It boggles my mind that almost every single culture and civilization on Earth has some kind of national alcohol. The Japanese have their sake. The Russians have their vodka. The French have their champagne. What made our ancestors want to rot a bunch of fruit, drink it, act crazy as a result, and think “Hey! This rotten fruit tastes awful and makes us go berserk…let’s do this more and, like, make it an art form!”
Now, I’m by no means a member of the Women’s Christian Temperance Movement. I believe in having (responsible) fun, and I think kids should be educated early on what alcohol and drugs are, and what they do to the body. Having an incredibly sheltered childhood, I remember it wasn’t until planning/health class in high school that I learned there were different types of alcohol and drugs! I thought all alcohol was the same and all drugs were the same; I didn’t know beer is weaker than vodka, or that marijuana is not physically addictive but heroin surely is.
I didn’t get my first real drinking experience until a family trip to Mexico in my last year of high school. I was eighteen, Mexican-legal, and travelling with my rather liberal aunt and uncle – the type of people who like having a glass of wine with their bread and cheese at dinnertime. I tried some really good drinks, but I still didn’t like the alcoholic taste in them – not yet. I remember feverishly trying to fall asleep after only two cocktails, my heart thumping like mad.
Thankfully, I had enough experience to not get surprised when my graduation after-prom came around. Granted, I was still frightfully naive. At a house party I drank a lot of cider thinking it was juice…and mixed it with…beer. I know, right? Shivers. That night, I felt the warm blurriness of alcohol and the thrill of underage drinking – and I couldn’t say I disliked it
By first year university, I was pretty well-acquainted with this phenomenon called alcohol. Being nineteen and legal in my jurisdiction, my friends and I explored the city’s pubs. It was fun. We had an excuse to be loud and potty-mouthed, although we rarely got truly drunk because we simply could not afford to at outside venues! I lived with my parents and so did most of my friends, so we had to be discreet. (By the way mom, if you’re reading this, I ALWAYS made responsible decisions and back-up plans! :D) My alcohol-experience-high-point was on my twentieth birthday, when my friends were all buying me drinks. My vision was very short-sighted by the end of the night, but it was a good night.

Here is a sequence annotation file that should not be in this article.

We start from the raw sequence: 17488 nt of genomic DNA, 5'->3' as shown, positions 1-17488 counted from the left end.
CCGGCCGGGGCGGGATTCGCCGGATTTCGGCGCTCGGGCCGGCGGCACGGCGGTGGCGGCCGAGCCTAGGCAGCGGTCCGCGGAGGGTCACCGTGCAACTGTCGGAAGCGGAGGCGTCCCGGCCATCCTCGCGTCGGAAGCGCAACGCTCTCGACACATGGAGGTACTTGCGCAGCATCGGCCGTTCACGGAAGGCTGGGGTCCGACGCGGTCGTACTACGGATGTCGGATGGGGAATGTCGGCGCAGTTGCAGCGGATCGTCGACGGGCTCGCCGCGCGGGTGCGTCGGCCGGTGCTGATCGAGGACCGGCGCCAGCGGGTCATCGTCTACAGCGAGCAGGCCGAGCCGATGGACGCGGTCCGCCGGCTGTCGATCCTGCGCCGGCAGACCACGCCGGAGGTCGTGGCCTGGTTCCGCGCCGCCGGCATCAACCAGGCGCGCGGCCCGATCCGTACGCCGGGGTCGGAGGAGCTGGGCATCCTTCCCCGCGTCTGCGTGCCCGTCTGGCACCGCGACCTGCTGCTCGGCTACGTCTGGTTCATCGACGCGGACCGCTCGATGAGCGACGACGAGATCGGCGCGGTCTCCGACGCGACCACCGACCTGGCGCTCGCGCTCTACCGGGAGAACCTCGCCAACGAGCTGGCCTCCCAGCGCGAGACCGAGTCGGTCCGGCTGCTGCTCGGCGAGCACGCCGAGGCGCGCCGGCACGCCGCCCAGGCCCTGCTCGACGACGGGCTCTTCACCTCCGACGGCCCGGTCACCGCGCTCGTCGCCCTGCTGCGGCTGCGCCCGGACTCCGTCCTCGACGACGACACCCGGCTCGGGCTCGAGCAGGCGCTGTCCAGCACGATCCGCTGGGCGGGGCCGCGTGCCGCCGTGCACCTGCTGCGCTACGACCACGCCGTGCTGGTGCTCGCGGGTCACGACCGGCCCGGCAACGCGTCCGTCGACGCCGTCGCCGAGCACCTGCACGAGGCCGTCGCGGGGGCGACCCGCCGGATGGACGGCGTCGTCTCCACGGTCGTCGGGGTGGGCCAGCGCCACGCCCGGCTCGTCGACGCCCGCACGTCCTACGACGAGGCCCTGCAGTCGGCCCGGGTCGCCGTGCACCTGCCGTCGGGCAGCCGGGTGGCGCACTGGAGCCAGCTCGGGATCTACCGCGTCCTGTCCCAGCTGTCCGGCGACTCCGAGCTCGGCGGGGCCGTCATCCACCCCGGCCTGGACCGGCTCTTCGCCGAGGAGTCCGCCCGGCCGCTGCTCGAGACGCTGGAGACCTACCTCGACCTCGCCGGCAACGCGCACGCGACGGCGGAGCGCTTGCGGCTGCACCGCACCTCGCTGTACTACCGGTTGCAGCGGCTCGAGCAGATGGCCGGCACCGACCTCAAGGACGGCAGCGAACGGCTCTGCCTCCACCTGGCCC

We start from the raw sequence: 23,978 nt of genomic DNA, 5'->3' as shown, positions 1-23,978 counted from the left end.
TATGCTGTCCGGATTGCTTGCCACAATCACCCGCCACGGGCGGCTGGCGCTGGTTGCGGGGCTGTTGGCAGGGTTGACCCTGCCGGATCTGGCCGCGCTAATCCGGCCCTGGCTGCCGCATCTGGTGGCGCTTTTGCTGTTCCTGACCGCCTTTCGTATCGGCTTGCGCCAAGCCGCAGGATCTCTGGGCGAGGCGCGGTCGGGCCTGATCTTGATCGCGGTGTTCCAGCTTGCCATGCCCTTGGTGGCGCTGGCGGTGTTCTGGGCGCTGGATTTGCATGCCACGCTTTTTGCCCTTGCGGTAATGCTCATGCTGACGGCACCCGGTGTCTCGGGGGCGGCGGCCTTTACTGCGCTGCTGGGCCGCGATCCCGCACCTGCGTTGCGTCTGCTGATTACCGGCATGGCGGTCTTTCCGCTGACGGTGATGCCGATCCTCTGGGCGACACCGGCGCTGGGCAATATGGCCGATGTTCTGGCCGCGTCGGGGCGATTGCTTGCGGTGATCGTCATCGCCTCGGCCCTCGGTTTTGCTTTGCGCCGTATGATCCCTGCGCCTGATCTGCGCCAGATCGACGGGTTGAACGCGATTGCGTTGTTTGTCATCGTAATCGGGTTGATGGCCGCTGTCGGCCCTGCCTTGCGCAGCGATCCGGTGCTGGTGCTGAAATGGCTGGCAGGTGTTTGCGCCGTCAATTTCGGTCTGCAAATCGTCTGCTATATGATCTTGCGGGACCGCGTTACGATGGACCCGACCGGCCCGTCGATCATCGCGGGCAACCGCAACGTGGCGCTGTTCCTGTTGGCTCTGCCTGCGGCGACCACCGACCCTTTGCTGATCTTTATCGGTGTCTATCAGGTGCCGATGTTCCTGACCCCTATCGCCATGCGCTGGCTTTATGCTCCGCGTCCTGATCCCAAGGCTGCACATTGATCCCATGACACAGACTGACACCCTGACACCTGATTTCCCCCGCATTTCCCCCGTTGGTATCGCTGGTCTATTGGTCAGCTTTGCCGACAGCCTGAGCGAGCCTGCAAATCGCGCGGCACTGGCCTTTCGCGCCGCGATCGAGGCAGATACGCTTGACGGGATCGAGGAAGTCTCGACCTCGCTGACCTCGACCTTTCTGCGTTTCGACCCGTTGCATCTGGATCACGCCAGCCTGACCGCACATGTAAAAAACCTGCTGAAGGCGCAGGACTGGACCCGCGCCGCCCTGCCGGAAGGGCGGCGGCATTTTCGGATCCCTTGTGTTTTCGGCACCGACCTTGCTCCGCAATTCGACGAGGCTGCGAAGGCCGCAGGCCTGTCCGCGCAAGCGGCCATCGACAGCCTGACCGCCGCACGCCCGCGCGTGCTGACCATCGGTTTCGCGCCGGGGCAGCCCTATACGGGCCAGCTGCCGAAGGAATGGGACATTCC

After that, we went pubbing less and less. The allure of it got boring. Or maybe we just got old. Truth is, drinking and getting drunk really isn’t that fun. I could think of a dozen things healthier and more fun than drinking. It isn’t even the drunken sensation I’m talking about; I just really dislike the feeling of having way too much carbonated liquid in your belly. You feel fat and gassy. It’s not pleasant at all.
Plus, drinking is only fun when you’re with people you trust. It’s fun when it’s low-key and there’s no pressure to do anything stupid. When I drink with people I don’t know too well, or have a professional relationship with, I get anxious and wind up tighter than I usually am. Which is not the point of drinking at all.
A craft beer place recently opened up down my block. Which is really, really cool, because now I get to be pretentious and drink beer from craft breweries and sip coffee from independent roasters. It’s all part of the 20-something liberal arts anti-establishment lifestyle. Plus I can stagger back home in five minutes if I choose to do so.
Alcohol is a poison and sometimes I wonder why the hell it’s legal to buy the stuff when you can quite literally die from it… But hey, it’s ingrained in our culture and it’s here to stay unless we want Al Capones to run our countries. Like I said, it’s okay to have fun, but I believe in taking responsible steps to ensure your fun stays fun and nothing regrettable happens. Because where’s the fun in vomit and embarrassing booty calls?